1 Tree Swallows (Tachycineta bicolor) are breeding earlier at Creamer s Field Migratory Waterfowl Refuge, Fairbanks, AK Abstract: We examined the average annual lay, hatch, and fledge dates of tree swallows (Tachycineta bicolor) breeding in Creamer s Field Migratory Waterfowl Refuge in Fairbanks, AK from 2000 through From 2000 to 2008, lay and hatch date exhibited a significant negative relationship, indicating that the timing of swallow reproduction has advanced by approximately a week during this period. We also compared the timing of laying in May, hatching in June, and fledging in July to three weather variables (monthly high, average temperature and total precipitation). We found a nearly significant relationship between lay date and the high temperature for May from 2000 through Our results are consistent with other long-term studies of the timing of tree swallow reproduction and suggest that climate change may be responsible for shifts in breeding dates. Introduction: Data from long term nest box studies of tree swallows (Tachycineta bicolor) have provided biologists with an opportunity to understand the effect of global climate change on avian nesting behavior. Dunn and Winkler (1999) discovered that tree swallows across North America were breeding, on average, nine days earlier in 1991 than in Furthermore, the authors found that earlier breeding was associated with increasing surface temperatures. Ardia et al (2006) have also reported that temperature affects swallow reproduction. Namely, the proportion of daily temperatures above physiological zero during laying was a strong predictor of early incubation. Ardia et al (2006) also reported that early laying and higher temperatures led to shorter incubation periods and increased hatching asynchrony. We studied a ten year dataset ( ) for the tree swallow population in Creamer s Field Migratory Waterfowl Refuge in Fairbanks, AK. The effect of global climate change is thought to be accelerated in arctic environments (Wormworth and Mallon 2008). Therefore, this data provides us with the unusual opportunity to compare any changes over time with those reported across North America (Dunn and Winkler 1999). We analyzed whether tree swallows in Creamer s Field were laying, hatching, and fledging earlier each year due to an annual increase in temperature during the months of May, June or July from 2000 through As in past studies, we can posit three predictions if rising temperatures associated with climate change are causing tree swallows to breed earlier in Creamer s Field. First, we predict that if swallows are breeding earlier each year, a linear regression would reveal a negative relationship between relevant breeding dates, such as lay, hatch, and fledge date, and year. Second, if a global warming effect is being felt in Fairbanks, we would expect a positive relationship between surface temperatures and year. Third, if there is an association between these increasing surface temperatures and earlier breeding dates, we can expect to see a negative relationship between breeding date and temperature. Materials and Methods:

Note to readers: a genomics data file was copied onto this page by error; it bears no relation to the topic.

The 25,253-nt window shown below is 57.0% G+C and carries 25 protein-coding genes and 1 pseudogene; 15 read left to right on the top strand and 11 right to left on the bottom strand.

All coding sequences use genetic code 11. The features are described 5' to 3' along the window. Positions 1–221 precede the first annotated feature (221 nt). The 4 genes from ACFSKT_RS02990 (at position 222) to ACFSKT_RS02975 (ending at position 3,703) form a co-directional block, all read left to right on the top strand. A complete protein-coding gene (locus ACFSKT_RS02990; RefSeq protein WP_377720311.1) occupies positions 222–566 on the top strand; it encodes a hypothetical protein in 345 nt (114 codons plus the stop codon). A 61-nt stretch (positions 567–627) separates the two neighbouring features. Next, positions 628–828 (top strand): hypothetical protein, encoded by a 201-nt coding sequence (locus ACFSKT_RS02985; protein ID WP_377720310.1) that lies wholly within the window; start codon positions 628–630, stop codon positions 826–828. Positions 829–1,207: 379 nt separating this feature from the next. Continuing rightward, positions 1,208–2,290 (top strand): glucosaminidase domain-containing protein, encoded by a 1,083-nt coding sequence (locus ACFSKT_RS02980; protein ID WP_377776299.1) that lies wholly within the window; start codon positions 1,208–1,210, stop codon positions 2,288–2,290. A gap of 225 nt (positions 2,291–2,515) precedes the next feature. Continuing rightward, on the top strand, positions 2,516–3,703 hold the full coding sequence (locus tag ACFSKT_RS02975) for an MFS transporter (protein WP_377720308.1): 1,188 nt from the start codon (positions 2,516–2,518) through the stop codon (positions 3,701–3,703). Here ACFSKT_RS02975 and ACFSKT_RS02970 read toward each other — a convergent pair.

2 Since 1999, the Alaska Bird Observatory has monitored tree swallow nestboxes in Creamer s Field Migratory Waterfowl Refuge in Fairbanks, AK (latitude 64, longitude 147). During the 2008 breeding season, individually-labeled nest boxes were available for birds to use. All boxes were located in grassy farm fields and surrounded by mixed boreal forest, with access to nearby water sources (e.g. artificial ponds for waterfowl). During a typical breeding season, clutches were initiated in late May, hatching occurred in mid June, and fledging in early July. While there has been some variation in the number of boxes monitored from year to year, the general protocol has remained consistent. Each year, boxes were monitored every 1-4 days from May through July. Observers typically began tracking boxes at the first appearance of nest materials and followed the fate of the nest through fledging. During each scheduled nest check, observers recorded the number of eggs, hatched chicks, or successful fledges. Nestlings were also banded and measured. We used the nest check data from each box to calculate the mean annual lay date, hatch date, and fledge date for the population. As swallows generally lay one egg per day (Robertson et al 1992), the date for which egg laying was initiated in a nestbox was calculated by back-dating the clutch (subtracting one day for each egg found in the nest). Hatch and fledge dates were based on the date at which nestlings were first discovered, or when older chicks were missing from the nest with no evidence of mortality. Given that boxes were only checked every 1-4 days, our estimated dates of hatching and fledging are less exact than lay date. Using data from , we ran a series of linear (least-squares) regressions to determine whether the mean annual lay date, hatch date, or fledge date showed any significant pattern relative to year. The prediction for global warming is that reproductive behavior should occur earlier each year. We next examined the pattern of monthly high, average surface temperature, and total monthly precipitation over the ten year study to quantify any positive associations indicative of climate change (e.g. monthly high increased across years). For significant relationships, we then compared lay, hatch or fledge dates to three different weather variables (monthly high, average surface temperature and total monthly precipitation) to determine if climate was related to reproduction. Lay, hatch, and fledge dates were compared to climate data for May, June, and July respectively. All regressions were run using Microsoft Excel The dataset from 1999 did not include lay, hatch, and fledge dates and consequently was excluded. Fledge data from 2007 was unavailable and fledge data from 2008 was excluded as an unusually cool, wet spring may have delayed the development and subsequent fledging of nestlings. Results: Our results indicate that tree swallows have been laying, hatching and fledging earlier in Creamer s Field from (Figure 1a-c). From , we found a significant negative correlation between lay date and year (n=9, F 1,7 = , r 2 = , P= ) as seen in Figure 1a. During this period, average lay date advanced eight days. A significant negative correlation was also found between hatch date and year from (n=9, F 1,7 = , r 2 = , P= ), shown in Figure 1b, and fledge date and year from , shown in Figure 1c (n=7,